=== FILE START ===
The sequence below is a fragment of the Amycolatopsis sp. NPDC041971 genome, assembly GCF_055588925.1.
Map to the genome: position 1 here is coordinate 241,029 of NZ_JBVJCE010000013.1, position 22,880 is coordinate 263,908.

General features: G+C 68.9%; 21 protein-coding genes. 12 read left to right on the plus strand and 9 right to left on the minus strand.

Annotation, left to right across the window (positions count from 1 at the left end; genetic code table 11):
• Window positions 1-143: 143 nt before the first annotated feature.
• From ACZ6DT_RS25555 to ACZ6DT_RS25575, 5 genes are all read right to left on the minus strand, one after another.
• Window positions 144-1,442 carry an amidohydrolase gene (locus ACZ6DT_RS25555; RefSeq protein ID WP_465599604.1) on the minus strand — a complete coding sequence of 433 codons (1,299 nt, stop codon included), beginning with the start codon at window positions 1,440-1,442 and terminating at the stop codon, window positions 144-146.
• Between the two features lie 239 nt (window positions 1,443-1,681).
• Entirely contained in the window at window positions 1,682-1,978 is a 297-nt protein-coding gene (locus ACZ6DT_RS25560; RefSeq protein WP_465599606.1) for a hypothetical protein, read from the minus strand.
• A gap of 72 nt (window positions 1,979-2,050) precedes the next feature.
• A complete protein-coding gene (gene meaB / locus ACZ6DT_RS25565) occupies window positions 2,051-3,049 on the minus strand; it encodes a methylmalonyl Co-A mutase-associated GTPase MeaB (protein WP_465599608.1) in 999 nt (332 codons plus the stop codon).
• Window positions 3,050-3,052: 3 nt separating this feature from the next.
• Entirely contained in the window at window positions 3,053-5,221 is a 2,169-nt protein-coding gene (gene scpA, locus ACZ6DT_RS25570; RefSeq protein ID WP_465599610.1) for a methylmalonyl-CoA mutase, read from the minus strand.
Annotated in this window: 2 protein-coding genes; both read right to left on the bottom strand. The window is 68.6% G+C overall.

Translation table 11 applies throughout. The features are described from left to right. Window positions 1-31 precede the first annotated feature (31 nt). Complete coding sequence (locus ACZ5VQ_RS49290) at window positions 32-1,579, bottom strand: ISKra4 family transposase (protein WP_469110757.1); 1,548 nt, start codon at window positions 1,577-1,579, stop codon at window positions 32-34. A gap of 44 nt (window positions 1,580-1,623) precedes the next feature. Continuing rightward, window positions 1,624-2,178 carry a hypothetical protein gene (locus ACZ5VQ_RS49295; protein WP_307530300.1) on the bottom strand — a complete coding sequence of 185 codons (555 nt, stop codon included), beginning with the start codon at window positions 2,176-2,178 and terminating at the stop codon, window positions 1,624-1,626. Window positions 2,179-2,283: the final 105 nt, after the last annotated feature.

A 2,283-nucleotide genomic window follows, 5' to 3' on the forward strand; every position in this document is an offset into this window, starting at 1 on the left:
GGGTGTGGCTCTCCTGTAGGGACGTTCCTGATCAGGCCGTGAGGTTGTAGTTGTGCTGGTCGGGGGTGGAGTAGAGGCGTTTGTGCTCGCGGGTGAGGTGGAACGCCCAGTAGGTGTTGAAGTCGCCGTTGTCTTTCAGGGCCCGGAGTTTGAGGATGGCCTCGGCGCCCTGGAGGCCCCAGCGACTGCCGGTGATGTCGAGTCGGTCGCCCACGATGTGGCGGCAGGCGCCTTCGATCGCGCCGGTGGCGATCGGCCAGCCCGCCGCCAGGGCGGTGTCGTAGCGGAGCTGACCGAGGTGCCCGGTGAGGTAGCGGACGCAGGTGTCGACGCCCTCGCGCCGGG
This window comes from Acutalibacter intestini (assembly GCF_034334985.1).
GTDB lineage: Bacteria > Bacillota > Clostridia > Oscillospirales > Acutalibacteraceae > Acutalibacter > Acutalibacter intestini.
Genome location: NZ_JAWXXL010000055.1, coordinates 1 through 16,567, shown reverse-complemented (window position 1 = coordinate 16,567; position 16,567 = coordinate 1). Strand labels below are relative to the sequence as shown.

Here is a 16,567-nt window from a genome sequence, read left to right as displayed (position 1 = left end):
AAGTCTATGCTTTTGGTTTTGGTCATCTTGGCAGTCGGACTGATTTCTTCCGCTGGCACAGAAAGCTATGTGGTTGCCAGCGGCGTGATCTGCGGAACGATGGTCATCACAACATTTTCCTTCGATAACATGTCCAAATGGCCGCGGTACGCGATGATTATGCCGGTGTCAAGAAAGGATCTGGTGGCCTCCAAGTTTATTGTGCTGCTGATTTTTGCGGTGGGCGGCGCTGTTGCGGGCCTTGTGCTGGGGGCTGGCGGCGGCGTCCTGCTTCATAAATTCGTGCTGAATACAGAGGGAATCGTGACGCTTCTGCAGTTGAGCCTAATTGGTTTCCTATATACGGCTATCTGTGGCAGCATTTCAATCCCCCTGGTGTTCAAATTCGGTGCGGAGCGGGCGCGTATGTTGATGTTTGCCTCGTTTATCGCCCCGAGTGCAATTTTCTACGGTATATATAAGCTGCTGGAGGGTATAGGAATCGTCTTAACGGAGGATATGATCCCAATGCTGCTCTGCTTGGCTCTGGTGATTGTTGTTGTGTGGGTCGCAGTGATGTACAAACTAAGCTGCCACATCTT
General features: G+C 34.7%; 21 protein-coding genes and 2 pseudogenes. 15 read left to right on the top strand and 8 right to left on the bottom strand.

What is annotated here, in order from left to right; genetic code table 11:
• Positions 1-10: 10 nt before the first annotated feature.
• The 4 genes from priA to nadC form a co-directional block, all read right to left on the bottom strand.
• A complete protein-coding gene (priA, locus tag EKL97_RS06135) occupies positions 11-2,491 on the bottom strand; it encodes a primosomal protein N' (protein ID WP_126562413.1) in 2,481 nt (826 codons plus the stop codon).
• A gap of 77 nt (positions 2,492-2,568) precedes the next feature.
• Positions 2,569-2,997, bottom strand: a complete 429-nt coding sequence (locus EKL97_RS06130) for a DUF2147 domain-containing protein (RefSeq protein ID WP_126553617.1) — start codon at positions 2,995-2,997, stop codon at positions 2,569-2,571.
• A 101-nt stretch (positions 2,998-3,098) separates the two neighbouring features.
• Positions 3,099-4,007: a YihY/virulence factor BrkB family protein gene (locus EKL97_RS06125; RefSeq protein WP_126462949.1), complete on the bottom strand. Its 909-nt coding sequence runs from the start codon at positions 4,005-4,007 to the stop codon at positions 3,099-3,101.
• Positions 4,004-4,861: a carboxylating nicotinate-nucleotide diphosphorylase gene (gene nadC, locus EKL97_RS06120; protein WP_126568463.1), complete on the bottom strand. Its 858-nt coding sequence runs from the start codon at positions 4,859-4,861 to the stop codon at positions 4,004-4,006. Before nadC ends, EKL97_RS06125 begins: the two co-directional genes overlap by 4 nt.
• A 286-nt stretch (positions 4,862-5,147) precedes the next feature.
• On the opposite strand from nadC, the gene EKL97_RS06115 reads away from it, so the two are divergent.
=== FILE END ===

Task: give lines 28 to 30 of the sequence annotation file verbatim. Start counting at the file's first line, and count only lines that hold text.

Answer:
• A gap of 77 nt (positions 2,492-2,568) precedes the next feature.
• Positions 2,569-2,997, bottom strand: a complete 429-nt coding sequence (locus EKL97_RS06130) for a DUF2147 domain-containing protein (RefSeq protein ID WP_126553617.1) — start codon at positions 2,995-2,997, stop codon at positions 2,569-2,571.
• A 101-nt stretch (positions 2,998-3,098) separates the two neighbouring features.